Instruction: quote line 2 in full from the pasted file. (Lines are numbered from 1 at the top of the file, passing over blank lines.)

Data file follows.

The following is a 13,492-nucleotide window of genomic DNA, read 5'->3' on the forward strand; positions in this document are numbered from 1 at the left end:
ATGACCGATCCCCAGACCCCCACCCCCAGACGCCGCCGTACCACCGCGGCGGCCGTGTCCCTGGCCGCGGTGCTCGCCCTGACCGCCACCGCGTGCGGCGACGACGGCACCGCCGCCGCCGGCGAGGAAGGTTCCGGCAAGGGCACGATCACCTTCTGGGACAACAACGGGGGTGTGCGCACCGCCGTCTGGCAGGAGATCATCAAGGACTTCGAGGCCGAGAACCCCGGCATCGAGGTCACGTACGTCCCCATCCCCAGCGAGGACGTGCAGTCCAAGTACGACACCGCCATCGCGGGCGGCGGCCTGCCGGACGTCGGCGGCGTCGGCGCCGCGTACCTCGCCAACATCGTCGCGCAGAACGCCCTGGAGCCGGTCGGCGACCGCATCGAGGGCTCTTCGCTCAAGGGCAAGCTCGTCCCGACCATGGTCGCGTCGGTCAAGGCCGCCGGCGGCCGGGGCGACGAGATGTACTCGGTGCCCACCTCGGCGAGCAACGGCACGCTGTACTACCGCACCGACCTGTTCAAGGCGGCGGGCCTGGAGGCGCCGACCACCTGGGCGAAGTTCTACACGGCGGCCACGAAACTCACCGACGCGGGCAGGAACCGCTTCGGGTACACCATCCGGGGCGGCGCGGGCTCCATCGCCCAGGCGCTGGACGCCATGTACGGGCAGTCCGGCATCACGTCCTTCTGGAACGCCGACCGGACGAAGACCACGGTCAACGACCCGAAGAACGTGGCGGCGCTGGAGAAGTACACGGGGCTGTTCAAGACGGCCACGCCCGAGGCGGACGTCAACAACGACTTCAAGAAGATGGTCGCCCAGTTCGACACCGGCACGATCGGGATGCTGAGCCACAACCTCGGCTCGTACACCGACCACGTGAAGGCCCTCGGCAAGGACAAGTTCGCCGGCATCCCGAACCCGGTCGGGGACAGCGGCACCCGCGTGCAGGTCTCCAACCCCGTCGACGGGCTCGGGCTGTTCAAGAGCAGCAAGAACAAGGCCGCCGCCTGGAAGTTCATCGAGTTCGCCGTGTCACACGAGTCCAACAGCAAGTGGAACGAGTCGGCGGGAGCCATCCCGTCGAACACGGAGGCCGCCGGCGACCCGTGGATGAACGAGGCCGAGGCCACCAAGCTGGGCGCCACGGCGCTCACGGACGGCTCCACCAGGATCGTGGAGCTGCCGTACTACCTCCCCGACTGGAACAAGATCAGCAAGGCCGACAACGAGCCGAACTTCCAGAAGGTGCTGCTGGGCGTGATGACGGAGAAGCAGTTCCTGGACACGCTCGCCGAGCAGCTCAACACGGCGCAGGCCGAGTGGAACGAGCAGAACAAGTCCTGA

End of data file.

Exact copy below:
ATGACCGATCCCCAGACCCCCACCCCCAGACGCCGCCGTACCACCGCGGCGGCCGTGTCCCTGGCCGCGGTGCTCGCCCTGACCGCCACCGCGTGCGGCGACGACGGCACCGCCGCCGCCGGCGAGGAAGGTTCCGGCAAGGGCACGATCACCTTCTGGGACAACAACGGGGGTGTGCGCACCGCCGTCTGGCAGGAGATCATCAAGGACTTCGAGGCCGAGAACCCCGGCATCGAGGTCACGTACGTCCCCATCCCCAGCGAGGACGTGCAGTCCAAGTACGACACCGCCATCGCGGGCGGCGGCCTGCCGGACGTCGGCGGCGTCGGCGCCGCGTACCTCGCCAACATCGTCGCGCAGAACGCCCTGGAGCCGGTCGGCGACCGCATCGAGGGCTCTTCGCTCAAGGGCAAGCTCGTCCCGACCATGGTCGCGTCGGTCAAGGCCGCCGGCGGCCGGGGCGACGAGATGTACTCGGTGCCCACCTCGGCGAGCAACGGCACGCTGTACTACCGCACCGACCTGTTCAAGGCGGCGGGCCTGGAGGCGCCGACCACCTGGGCGAAGTTCTACACGGCGGCCACGAAACTCACCGACGCGGGCAGGAACCGCTTCGGGTACACCATCCGGGGCGGCGCGGGCTCCATCGCCCAGGCGCTGGACGCCATGTACGGGCAGTCCGGCATCACGTCCTTCTGGAACGCCGACCGGACGAAGACCACGGTCAACGACCCGAAGAACGTGGCGGCGCTGGAGAAGTACACGGGGCTGTTCAAGACGGCCACGCCCGAGGCGGACGTCAACAACGACTTCAAGAAGATGGTCGCCCAGTTCGACACCGGCACGATCGGGATGCTGAGCCACAACCTCGGCTCGTACACCGACCACGTGAAGGCCCTCGGCAAGGACAAGTTCGCCGGCATCCCGAACCCGGTCGGGGACAGCGGCACCCGCGTGCAGGTCTCCAACCCCGTCGACGGGCTCGGGCTGTTCAAGAGCAGCAAGAACAAGGCCGCCGCCTGGAAGTTCATCGAGTTCGCCGTGTCACACGAGTCCAACAGCAAGTGGAACGAGTCGGCGGGAGCCATCCCGTCGAACACGGAGGCCGCCGGCGACCCGTGGATGAACGAGGCCGAGGCCACCAAGCTGGGCGCCACGGCGCTCACGGACGGCTCCACCAGGATCGTGGAGCTGCCGTACTACCTCCCCGACTGGAACAAGATCAGCAAGGCCGACAACGAGCCGAACTTCCAGAAGGTGCTGCTGGGCGTGATGACGGAGAAGCAGTTCCTGGACACGCTCGCCGAGCAGCTCAACACGGCGCAGGCCGAGTGGAACGAGCAGAACAAGTCCTGA